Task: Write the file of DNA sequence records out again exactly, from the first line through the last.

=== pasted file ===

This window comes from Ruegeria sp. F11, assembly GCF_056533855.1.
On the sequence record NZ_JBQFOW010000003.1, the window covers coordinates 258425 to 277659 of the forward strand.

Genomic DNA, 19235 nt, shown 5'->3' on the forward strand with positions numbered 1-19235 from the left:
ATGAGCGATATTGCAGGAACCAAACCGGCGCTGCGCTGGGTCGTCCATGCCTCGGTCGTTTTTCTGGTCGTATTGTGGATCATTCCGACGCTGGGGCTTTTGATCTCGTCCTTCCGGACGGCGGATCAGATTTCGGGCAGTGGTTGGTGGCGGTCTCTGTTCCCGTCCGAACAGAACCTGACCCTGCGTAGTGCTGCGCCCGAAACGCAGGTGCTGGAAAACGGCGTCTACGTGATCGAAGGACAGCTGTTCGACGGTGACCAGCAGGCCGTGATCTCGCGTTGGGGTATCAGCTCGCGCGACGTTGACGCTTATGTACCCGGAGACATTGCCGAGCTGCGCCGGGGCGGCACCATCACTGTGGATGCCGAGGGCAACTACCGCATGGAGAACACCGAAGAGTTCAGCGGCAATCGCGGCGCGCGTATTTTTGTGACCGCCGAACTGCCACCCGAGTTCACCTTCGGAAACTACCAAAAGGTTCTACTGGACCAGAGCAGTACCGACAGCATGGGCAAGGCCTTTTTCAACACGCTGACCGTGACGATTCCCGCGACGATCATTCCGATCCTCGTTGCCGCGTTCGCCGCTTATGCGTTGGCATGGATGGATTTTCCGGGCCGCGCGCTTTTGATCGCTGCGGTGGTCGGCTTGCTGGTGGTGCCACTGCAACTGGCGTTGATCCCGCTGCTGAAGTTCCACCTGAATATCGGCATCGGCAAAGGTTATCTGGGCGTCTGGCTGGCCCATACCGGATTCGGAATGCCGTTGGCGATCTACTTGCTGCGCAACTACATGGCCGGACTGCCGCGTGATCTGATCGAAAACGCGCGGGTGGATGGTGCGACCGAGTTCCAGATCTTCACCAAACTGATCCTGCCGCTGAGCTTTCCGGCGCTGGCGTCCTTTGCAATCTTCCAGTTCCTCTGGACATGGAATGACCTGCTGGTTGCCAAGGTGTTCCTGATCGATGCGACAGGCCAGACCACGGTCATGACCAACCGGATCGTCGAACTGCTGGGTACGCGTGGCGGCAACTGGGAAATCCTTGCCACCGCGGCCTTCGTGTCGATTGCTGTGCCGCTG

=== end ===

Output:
This window comes from Ruegeria sp. F11, assembly GCF_056533855.1.
On the sequence record NZ_JBQFOW010000003.1, the window covers coordinates 258425 to 277659 of the forward strand.

Genomic DNA, 19235 nt, shown 5'->3' on the forward strand with positions numbered 1-19235 from the left:
ATGAGCGATATTGCAGGAACCAAACCGGCGCTGCGCTGGGTCGTCCATGCCTCGGTCGTTTTTCTGGTCGTATTGTGGATCATTCCGACGCTGGGGCTTTTGATCTCGTCCTTCCGGACGGCGGATCAGATTTCGGGCAGTGGTTGGTGGCGGTCTCTGTTCCCGTCCGAACAGAACCTGACCCTGCGTAGTGCTGCGCCCGAAACGCAGGTGCTGGAAAACGGCGTCTACGTGATCGAAGGACAGCTGTTCGACGGTGACCAGCAGGCCGTGATCTCGCGTTGGGGTATCAGCTCGCGCGACGTTGACGCTTATGTACCCGGAGACATTGCCGAGCTGCGCCGGGGCGGCACCATCACTGTGGATGCCGAGGGCAACTACCGCATGGAGAACACCGAAGAGTTCAGCGGCAATCGCGGCGCGCGTATTTTTGTGACCGCCGAACTGCCACCCGAGTTCACCTTCGGAAACTACCAAAAGGTTCTACTGGACCAGAGCAGTACCGACAGCATGGGCAAGGCCTTTTTCAACACGCTGACCGTGACGATTCCCGCGACGATCATTCCGATCCTCGTTGCCGCGTTCGCCGCTTATGCGTTGGCATGGATGGATTTTCCGGGCCGCGCGCTTTTGATCGCTGCGGTGGTCGGCTTGCTGGTGGTGCCACTGCAACTGGCGTTGATCCCGCTGCTGAAGTTCCACCTGAATATCGGCATCGGCAAAGGTTATCTGGGCGTCTGGCTGGCCCATACCGGATTCGGAATGCCGTTGGCGATCTACTTGCTGCGCAACTACATGGCCGGACTGCCGCGTGATCTGATCGAAAACGCGCGGGTGGATGGTGCGACCGAGTTCCAGATCTTCACCAAACTGATCCTGCCGCTGAGCTTTCCGGCGCTGGCGTCCTTTGCAATCTTCCAGTTCCTCTGGACATGGAATGACCTGCTGGTTGCCAAGGTGTTCCTGATCGATGCGACAGGCCAGACCACGGTCATGACCAACCGGATCGTCGAACTGCTGGGTACGCGTGGCGGCAACTGGGAAATCCTTGCCACCGCGGCCTTCGTGTCGATTGCTGTGCCGCTG